Monday Jan 15, 2007

InfoWorld's Blade Server Shootout: Sun vs HP vs Dell

InfoWorld has completed their comparative tests of Sun, HP and Dell blade servers at the University of Hawaii.  In the end, all three scored a "Very Good" rating with Sun's score coming in at 8.2 and HP and Dell both scoring an 8.3.

It is a on-message review of our blade offerings. The reviewer, Paul Venezia, notes the 19U rack size of Sun Blade 8000 Modular System, and immediately explains, "...  Sun’s take on blades is a little different: It was the only blade solution to support four CPUs per blade, and can handle 10 blades per chassis. With dual-core AMD Opteron CPUs, this equates to 160 cores in a single 42U rack."

The review goes into the details of our blade system architecture, server modules etc. with I/O options getting special attention:  "I/O options are plentiful. Each blade can handle as many as six different external I/O forms, and there are two different methods of delivering the physical I/O ports to the blades themselves."

Paul is very pleased with the virtualization capabilities: "The Sun Blade 8000’s hardware fits a virtualization build-out plan like a glove. Available I/O options are far better than the other blade systems, and the four sockets per blade, the NUMA (Non-Uniform Memory Access) inherent in the AMD Opteron technology, and maximum RAM supported all make virtualization a foregone conclusion."
Sun Blade 8000 Modular System

Even a VMware engineer on site was very impressed with our offering, and that made to the review: "... As a VMware engineer speculated during testing the week after the blade server tests, “Wow … at standard loads with quad-core CPUs, this thing could support 600 virtual machines all by itself.” Enough said.  ..."

The system management features including N1 System Manager, ILOM Web Interface, and CMM received kudos, with Paul commenting, "Sun’s ILOM Web interface was not only the fastest, it was also the easiest to navigate of all three solutions."

We did lose a point for our numbers for SPEChpc benchmarks in comparison with other systems in play, but the review concluded, "The Sun Blade 8000 is a masterpiece of engineering and aesthetically attractive to boot. At $100,000 as tested, it’s definitely not a low-cost solution, but its focus isn’t on the low-end market. This is a system that begs for a heavy workload — and delivers."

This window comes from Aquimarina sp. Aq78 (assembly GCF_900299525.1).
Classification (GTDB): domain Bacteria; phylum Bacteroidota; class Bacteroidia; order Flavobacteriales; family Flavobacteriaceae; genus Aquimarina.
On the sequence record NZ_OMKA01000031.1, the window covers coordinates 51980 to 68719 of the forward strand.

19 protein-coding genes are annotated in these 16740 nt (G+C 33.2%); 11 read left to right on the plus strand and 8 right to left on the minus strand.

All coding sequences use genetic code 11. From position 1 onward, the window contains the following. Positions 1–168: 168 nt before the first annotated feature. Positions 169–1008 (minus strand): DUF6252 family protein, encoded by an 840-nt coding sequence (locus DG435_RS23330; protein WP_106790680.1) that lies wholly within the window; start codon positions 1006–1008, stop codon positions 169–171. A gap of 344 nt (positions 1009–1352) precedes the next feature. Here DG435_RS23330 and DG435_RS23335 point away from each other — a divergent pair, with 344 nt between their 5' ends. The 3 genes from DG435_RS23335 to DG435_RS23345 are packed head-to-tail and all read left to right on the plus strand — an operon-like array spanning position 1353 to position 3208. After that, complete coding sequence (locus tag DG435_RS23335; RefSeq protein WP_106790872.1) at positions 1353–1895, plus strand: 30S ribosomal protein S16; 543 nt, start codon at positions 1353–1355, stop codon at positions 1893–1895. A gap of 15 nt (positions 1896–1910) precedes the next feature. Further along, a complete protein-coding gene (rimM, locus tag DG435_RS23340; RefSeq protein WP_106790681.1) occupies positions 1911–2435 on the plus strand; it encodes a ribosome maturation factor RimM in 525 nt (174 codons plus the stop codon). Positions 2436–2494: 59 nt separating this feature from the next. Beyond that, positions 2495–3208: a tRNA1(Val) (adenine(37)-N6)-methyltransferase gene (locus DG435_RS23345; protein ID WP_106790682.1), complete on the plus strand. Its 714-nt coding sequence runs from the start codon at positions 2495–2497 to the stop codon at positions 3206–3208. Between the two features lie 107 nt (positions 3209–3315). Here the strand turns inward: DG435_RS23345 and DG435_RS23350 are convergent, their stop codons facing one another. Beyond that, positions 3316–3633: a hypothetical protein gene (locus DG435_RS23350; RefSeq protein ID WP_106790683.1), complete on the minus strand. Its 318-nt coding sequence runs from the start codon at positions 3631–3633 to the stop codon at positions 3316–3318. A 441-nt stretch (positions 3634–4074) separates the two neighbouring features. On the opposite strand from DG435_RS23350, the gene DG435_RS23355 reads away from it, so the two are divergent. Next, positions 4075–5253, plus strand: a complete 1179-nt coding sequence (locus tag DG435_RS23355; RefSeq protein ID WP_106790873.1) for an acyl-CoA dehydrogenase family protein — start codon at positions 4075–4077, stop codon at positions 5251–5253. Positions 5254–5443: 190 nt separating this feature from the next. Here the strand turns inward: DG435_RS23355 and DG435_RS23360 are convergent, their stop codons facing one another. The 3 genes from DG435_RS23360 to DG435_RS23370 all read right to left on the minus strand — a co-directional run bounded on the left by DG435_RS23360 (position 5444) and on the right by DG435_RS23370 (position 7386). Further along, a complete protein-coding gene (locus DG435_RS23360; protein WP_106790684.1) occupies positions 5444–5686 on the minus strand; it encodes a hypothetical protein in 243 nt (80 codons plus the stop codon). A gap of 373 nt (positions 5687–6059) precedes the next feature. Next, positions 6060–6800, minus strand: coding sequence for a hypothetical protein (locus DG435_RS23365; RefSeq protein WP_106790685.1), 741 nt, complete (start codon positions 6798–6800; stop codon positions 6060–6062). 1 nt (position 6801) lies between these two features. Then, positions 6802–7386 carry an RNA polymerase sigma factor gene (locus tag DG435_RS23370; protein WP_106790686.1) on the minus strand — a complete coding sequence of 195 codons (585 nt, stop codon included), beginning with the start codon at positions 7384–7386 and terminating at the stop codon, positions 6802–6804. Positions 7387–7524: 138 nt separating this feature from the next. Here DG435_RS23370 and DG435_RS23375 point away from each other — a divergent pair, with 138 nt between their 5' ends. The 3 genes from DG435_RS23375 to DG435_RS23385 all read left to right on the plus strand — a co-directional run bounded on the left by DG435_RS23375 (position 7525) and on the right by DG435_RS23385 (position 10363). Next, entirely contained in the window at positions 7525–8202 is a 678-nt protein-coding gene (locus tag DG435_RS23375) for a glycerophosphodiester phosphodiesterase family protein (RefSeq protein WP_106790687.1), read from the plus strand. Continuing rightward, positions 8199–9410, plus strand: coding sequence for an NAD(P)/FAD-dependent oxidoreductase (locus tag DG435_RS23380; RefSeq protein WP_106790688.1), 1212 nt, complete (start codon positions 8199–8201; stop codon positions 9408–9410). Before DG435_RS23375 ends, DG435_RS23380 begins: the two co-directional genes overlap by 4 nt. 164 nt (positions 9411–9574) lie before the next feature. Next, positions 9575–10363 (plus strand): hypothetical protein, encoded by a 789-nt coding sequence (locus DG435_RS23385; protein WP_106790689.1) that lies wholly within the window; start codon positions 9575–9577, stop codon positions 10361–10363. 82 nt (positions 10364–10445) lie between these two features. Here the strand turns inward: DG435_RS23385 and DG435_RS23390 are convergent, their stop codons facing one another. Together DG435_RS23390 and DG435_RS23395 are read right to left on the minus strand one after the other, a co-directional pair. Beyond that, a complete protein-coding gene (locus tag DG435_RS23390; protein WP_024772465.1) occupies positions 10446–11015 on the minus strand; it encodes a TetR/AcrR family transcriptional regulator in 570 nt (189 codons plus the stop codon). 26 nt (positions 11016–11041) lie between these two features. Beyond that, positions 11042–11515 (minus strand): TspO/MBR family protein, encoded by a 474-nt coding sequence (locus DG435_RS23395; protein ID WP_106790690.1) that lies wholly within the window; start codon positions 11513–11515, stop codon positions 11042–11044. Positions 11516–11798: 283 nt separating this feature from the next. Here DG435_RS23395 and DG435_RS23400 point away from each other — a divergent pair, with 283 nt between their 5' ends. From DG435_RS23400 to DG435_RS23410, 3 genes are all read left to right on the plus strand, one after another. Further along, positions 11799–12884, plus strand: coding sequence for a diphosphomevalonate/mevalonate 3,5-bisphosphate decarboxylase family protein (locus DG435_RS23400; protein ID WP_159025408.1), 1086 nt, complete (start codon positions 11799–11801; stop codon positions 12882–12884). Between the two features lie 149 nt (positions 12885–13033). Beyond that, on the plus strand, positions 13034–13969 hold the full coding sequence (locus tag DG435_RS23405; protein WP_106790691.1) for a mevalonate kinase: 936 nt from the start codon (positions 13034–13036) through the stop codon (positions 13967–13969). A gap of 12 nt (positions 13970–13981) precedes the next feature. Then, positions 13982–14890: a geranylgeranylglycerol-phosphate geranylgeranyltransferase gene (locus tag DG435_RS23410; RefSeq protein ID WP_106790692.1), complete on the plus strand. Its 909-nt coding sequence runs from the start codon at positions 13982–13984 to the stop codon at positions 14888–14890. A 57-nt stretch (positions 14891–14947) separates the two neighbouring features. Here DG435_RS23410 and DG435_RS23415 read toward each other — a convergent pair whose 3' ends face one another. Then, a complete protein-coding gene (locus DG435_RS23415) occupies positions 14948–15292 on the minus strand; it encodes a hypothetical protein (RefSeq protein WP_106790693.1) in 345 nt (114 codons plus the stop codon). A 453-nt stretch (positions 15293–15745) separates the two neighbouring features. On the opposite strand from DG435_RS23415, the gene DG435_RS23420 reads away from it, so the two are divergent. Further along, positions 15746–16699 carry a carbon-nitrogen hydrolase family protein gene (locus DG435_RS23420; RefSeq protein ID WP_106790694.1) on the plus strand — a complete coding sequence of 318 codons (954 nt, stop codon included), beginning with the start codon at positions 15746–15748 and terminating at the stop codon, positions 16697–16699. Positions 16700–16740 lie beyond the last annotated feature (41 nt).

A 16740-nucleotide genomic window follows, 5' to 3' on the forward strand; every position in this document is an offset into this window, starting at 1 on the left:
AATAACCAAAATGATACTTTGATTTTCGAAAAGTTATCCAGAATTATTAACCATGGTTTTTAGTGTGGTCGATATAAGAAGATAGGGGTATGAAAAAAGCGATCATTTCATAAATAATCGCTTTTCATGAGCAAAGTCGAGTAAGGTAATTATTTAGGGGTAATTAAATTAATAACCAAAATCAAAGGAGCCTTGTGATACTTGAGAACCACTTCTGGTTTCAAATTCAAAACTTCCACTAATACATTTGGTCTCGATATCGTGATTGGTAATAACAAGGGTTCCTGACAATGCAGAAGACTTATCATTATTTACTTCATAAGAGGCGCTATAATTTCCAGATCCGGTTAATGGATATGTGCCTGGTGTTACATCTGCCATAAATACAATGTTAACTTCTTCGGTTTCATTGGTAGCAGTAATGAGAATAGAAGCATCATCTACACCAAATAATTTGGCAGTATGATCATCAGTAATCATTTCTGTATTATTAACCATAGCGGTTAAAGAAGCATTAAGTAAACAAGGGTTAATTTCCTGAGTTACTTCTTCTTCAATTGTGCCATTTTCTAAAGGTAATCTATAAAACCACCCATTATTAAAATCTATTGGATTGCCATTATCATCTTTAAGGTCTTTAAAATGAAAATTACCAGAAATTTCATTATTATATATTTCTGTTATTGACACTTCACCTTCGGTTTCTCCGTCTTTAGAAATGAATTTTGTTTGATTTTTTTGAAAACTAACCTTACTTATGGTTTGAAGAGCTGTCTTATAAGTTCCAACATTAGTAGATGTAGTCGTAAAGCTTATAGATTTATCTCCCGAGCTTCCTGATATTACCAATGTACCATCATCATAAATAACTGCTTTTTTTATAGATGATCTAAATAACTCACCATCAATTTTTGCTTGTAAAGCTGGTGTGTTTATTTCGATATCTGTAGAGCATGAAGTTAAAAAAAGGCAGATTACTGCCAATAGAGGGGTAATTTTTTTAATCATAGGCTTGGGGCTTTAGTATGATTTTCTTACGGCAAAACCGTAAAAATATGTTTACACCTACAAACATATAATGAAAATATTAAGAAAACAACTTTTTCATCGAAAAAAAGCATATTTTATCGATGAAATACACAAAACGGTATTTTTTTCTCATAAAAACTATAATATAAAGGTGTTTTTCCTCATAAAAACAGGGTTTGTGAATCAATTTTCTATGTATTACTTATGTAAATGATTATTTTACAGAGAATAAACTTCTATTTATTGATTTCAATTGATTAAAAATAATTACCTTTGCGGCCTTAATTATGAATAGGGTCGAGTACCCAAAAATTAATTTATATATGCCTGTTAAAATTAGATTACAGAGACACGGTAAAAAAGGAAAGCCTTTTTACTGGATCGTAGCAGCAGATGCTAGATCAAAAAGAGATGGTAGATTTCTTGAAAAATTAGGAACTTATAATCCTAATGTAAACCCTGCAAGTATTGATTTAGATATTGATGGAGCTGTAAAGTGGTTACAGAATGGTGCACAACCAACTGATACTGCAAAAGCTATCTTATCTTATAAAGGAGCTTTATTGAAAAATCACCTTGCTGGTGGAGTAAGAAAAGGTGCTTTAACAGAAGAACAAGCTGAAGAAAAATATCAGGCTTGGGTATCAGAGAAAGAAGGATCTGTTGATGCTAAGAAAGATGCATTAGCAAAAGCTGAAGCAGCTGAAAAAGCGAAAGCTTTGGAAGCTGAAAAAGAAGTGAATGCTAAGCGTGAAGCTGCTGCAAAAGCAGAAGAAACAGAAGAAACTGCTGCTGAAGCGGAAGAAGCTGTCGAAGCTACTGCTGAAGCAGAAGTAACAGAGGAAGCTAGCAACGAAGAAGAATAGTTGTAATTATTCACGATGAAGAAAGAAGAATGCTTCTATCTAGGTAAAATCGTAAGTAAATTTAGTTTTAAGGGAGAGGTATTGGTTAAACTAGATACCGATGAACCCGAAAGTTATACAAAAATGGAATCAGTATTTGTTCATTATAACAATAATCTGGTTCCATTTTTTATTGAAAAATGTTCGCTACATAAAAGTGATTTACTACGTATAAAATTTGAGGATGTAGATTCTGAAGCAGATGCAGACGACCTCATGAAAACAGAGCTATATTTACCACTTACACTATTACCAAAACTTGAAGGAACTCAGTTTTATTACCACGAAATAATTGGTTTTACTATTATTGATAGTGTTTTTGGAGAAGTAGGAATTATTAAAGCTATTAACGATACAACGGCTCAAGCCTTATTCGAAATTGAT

Wednesday Dec 06, 2006

Network Computing on next geration Blade servers

This morning Network Computing published its analysis of next generation Blade servers. The analysis includes a comparative hands-on review of blade servers from Sun, HP and Rackable Systems. Steve Hill, the reviewer, gave us a score of 3.9 out of 5 and a grade of B.

Even though our "score" is not the best, overall the review is quite positive on Sun. Steve was very impressed with the new design of the Sun Blade 8000 Modular System and X8400 blades and made several strong comments praising the new design.
  • "The new Sun Blade 8000 Modular System, which bears little resemblance to its 3U predecessor, incorporates one of the most interesting technology decisions we've seen to date."
  • "Perhaps the most impressive aspect of the Sun Blade 8000 Modular System stems from Sun's decision to use a passive midplane concept that passes the PCI Express system bus through the system, rather than using blade-based GbE, FC or InfiniBand I/O fabrics. This design offers 40 serial links per server--or a total of 400 serial links--and provides a massive 9.7 Tbps of overall SerDes chassis bandwidth that can be designated to any combination of fabrics and I/O modules that can be mounted at the backplane."
  • "The beefy Sun Blade 8000 Modular System earned a perfect score for I/O bandwidth and could be a solid alternative to conventional servers for core-level applications, such as large Oracle or SAP environments, as well as high-performance I/O and compute-intensive apps. Its combination of four-way blades and massive bandwidth at both blade and midplane level sets a new standard for x86 blade performance and throughput."
Sun is positioned very well as a player in this blade market -- particularly for those organizations looking at alternatives to very large application environments.

It would have been great to win the shootout though...




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